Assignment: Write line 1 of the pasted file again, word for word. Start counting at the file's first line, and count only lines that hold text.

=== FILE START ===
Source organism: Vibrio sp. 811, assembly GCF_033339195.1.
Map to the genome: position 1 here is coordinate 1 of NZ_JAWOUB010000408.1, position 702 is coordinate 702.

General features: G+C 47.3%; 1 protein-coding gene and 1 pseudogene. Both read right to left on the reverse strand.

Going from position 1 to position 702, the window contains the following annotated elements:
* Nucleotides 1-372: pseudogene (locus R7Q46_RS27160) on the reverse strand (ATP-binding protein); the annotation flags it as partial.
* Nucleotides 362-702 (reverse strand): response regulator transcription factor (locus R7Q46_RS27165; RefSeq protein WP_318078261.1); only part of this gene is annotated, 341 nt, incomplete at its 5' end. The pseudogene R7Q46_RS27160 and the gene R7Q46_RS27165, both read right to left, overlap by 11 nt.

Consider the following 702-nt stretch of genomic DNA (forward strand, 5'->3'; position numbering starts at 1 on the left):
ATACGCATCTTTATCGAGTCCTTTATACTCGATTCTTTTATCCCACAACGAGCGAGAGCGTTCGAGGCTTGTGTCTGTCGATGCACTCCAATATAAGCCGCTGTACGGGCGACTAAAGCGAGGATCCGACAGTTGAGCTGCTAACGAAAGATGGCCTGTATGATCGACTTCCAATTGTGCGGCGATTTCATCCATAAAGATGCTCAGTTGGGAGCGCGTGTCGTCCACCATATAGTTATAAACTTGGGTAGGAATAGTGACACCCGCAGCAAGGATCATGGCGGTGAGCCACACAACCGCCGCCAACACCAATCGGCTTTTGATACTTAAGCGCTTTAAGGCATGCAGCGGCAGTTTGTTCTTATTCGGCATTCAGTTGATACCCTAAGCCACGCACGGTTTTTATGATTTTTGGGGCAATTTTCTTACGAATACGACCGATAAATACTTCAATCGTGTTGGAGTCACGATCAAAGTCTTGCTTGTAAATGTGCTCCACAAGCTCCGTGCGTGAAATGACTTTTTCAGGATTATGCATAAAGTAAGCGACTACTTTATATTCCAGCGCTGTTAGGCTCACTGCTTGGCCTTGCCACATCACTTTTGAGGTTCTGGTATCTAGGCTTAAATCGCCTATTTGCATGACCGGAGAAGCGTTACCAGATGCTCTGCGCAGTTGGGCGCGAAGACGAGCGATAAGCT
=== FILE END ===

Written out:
Source organism: Vibrio sp. 811, assembly GCF_033339195.1.